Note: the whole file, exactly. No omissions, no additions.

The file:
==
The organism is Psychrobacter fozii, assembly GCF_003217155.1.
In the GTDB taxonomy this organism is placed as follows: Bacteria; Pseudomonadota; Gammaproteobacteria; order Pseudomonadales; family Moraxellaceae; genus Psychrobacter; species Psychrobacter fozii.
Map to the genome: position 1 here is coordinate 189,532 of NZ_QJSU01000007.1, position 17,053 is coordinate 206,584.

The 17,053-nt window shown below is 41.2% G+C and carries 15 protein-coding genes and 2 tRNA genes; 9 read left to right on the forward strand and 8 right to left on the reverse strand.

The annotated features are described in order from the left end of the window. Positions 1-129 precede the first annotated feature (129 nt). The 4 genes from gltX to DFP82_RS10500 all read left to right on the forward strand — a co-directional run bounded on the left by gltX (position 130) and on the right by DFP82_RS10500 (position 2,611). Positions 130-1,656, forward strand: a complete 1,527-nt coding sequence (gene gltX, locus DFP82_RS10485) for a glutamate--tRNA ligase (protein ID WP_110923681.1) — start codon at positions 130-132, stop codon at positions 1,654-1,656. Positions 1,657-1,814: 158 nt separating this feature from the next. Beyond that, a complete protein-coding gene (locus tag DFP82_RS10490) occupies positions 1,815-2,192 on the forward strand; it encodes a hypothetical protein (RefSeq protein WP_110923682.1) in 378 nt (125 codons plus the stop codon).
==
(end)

The organism is Psychrobacter fozii, assembly GCF_003217155.1.
In the GTDB taxonomy this organism is placed as follows: Bacteria; Pseudomonadota; Gammaproteobacteria; order Pseudomonadales; family Moraxellaceae; genus Psychrobacter; species Psychrobacter fozii.
Map to the genome: position 1 here is coordinate 189,532 of NZ_QJSU01000007.1, position 17,053 is coordinate 206,584.

The 17,053-nt window shown below is 41.2% G+C and carries 15 protein-coding genes and 2 tRNA genes; 9 read left to right on the forward strand and 8 right to left on the reverse strand.

The annotated features are described in order from the left end of the window. Positions 1-129 precede the first annotated feature (129 nt). The 4 genes from gltX to DFP82_RS10500 all read left to right on the forward strand — a co-directional run bounded on the left by gltX (position 130) and on the right by DFP82_RS10500 (position 2,611). Positions 130-1,656, forward strand: a complete 1,527-nt coding sequence (gene gltX, locus DFP82_RS10485) for a glutamate--tRNA ligase (protein ID WP_110923681.1) — start codon at positions 130-132, stop codon at positions 1,654-1,656. Positions 1,657-1,814: 158 nt separating this feature from the next. Beyond that, a complete protein-coding gene (locus tag DFP82_RS10490) occupies positions 1,815-2,192 on the forward strand; it encodes a hypothetical protein (RefSeq protein WP_110923682.1) in 378 nt (125 codons plus the stop codon).